NOVEMBER 10 - NOVEMBER 13, 2022

Review | For I Am Dead

Movie : For I am dead 

Director : Patricia Delso Lucas

” …And now good-morrow to our waking souls,

Which watch not one another out of fear;

For love, all love of other sights controls,

And make one little room everywhere…” John Donne, The Good Morrow

 

The movie operates in the form of an intimate conversation between the narrator and the audience. The title reveals a claim full of resignation. A belief nonetheless in the fact that the narrator is as good as dead. 

He is surrounded by mendacious shadows pretending to be benevolent human beings.

The movie is about the problem of plenty. It is about an extravagant rich man (Oscar) belonging to the aristocracy in the eighteenth century. He  experiences a mortifying epiphany as he discovers the profound yet fatal domain of love. In a moment he discovers the glaring emptiness in everything else around him.  Jude (a young boy who worked for him) becomes the one and only truth for him, the holy grail he was after, all his life. 

 

The theme of confinement has been projected through the appearance of the dark and isolated castle. The castle empowers Oscar with the profuse presence of gloom. 

 

The narrator is imprisoned eternally in the abode of solitude without solace.

The movie dexterously comments on the age old oppression perpetrated by the powerful on the powerless. 

Oscar is affected by a certain sickness of love. A potent force that creates and destroys simultaneously. 

He addresses Jude as the devil. The one who would show him a mirror, take him through the repugnant alleys of his past and subsequently absolve him of his sins (by killing him). 

The impeccable cinematography deserves a lot of credit. Specifically the use of light and the adroit juxtaposition of the luminous with the dark. The use of candles adds depth to the narrative. The presence of light is not too bright yet sharp enough to show Oscar the truth.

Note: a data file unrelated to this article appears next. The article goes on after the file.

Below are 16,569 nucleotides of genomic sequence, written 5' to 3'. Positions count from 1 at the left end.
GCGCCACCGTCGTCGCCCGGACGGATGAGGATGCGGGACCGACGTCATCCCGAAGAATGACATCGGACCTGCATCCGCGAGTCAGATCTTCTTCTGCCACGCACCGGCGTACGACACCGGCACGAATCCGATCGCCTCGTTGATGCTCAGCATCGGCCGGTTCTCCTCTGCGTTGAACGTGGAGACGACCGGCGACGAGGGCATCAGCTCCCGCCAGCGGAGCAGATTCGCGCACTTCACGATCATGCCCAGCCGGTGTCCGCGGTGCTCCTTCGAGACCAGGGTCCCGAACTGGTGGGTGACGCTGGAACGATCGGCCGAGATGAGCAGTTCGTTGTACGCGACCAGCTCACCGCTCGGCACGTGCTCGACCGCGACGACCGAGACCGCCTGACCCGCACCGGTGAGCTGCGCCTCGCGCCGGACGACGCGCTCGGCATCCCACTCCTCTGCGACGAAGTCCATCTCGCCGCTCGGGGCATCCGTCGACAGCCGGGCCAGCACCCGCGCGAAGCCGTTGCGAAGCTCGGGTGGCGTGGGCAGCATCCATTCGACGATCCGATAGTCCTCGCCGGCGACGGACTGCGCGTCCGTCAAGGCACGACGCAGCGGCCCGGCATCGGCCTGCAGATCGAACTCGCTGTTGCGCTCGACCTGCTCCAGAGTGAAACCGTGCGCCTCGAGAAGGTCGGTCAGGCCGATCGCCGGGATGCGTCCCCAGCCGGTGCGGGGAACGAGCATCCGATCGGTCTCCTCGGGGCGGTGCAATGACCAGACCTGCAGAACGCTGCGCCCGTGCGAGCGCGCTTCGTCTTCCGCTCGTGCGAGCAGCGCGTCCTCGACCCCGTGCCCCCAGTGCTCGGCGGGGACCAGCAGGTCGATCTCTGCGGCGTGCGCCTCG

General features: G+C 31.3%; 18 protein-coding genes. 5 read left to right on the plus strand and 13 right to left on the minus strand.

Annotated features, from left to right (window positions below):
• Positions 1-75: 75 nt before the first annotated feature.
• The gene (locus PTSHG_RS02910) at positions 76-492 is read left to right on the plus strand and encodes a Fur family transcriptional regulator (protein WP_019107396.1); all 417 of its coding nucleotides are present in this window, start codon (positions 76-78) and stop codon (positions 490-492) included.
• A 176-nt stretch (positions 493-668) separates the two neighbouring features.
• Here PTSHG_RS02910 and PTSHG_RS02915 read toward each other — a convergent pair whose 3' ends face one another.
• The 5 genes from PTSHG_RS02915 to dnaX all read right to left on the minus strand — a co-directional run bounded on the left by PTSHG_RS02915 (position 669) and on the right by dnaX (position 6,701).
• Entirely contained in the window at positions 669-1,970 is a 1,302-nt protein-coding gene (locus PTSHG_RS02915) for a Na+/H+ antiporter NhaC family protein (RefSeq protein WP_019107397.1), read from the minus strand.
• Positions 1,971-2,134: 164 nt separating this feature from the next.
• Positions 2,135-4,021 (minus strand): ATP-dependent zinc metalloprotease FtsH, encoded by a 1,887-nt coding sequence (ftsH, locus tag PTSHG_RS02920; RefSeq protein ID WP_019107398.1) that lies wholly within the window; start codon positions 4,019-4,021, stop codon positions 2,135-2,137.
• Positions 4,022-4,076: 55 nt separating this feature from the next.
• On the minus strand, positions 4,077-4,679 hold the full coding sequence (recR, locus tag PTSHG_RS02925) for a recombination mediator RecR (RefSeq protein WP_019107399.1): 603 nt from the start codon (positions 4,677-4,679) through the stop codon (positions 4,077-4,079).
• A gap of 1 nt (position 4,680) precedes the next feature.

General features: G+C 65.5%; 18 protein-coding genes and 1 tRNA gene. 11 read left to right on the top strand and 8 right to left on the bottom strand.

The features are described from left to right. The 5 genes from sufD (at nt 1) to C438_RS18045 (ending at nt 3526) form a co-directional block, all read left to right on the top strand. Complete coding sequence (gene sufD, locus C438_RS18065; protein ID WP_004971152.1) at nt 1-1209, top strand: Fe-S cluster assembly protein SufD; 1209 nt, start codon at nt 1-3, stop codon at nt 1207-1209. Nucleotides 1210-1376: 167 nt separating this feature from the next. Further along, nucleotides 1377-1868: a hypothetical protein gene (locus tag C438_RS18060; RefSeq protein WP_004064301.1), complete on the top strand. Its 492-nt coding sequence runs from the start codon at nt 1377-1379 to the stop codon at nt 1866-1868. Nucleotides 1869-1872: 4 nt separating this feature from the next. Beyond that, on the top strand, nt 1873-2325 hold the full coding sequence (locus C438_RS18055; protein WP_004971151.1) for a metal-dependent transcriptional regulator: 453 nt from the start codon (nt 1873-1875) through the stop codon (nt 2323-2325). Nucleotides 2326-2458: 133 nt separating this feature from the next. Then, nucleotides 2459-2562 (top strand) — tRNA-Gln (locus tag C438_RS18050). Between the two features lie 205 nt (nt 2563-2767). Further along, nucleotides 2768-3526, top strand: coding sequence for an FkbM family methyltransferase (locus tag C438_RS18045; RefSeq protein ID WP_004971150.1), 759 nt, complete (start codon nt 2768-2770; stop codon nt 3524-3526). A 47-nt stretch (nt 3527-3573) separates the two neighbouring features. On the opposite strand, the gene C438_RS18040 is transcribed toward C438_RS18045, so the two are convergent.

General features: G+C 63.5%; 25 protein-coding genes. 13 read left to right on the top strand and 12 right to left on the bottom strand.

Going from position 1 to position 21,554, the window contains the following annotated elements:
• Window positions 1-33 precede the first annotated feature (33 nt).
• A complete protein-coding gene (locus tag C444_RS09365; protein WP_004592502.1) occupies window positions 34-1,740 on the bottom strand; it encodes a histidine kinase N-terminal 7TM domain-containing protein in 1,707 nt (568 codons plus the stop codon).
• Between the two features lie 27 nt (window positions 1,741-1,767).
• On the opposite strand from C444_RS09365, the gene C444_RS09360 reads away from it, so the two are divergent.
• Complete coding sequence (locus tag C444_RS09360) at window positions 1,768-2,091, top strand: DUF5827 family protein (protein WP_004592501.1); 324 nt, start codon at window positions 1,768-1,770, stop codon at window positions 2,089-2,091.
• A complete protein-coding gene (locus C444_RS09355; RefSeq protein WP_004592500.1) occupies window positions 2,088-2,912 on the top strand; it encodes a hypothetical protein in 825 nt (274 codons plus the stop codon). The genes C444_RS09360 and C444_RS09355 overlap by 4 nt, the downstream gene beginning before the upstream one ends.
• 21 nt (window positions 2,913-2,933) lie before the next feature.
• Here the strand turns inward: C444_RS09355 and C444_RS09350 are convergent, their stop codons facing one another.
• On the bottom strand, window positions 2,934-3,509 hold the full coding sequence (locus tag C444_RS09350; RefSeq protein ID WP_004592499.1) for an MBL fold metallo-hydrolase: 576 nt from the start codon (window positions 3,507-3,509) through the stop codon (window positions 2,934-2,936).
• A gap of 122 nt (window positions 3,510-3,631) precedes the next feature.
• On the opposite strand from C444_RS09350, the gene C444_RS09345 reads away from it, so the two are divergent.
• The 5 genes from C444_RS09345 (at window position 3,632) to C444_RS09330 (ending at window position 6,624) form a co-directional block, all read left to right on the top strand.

There are various references to dream sequences , his exploits of the past, the stern glances of his mother, a certain sort of dormant violence. 

 

Oscar struggles to accept himself, identify with his choices and his desires. 

Oscar suffers from the isolation experienced by opulence. The bleak outcome of possessing plenty. 

The trope of the lonely rich exploiter has been well employed in the initial sequences. Oscar is thronged by the redundant curse of excess.  

The performances of Al Nazemian as Oscar and Riggsby Lane as Jude must be appreciated. They add a certain kind of genuinity to their respective characters. They can be loved and hated in the same breath. They do so with minimum effort. The impact however is mammoth.

 

The movie suggests two kinds of death. The first being a symbolic one. The cumulative despair born out of countless sufferings and disappointments. The burden of which has killed Oscar a little every day, by the second. The second is a more direct reference to the transformation of man from a glowing , colorful,  and smiling human being to a cold hard cadaver.

The movie oscillates around these two kinds of deaths.

 

The confessions of the narrator are fraught with a sense of melancholy. It is coming from a man who has successfully shattered the facade of opulence. He has discovered the hollow void existing within grandiloquence. He is experiencing a sterile kind of isolation. He believes he discovered love a little too late. He realizes how colorless the external colors truly were when he looks at Jude. 

 

Unknowingly he had been taming a wild beast within him. A belligerent fool who thought he could conquer the world. Like king Ozymandias,  Oscar seeks immortality with the assistance of power. Something that inevitably devoured the one who held the sword first.  He looks at a distraught image in the mirror. An image of his that terrifies him the most in his final moments. Solitude and love plays a cruel trick with Oscar. He perishes with the gleeful memories of Jude. An agonizing disappearance triggered by a rare feeling of love,  in its purest form.

 

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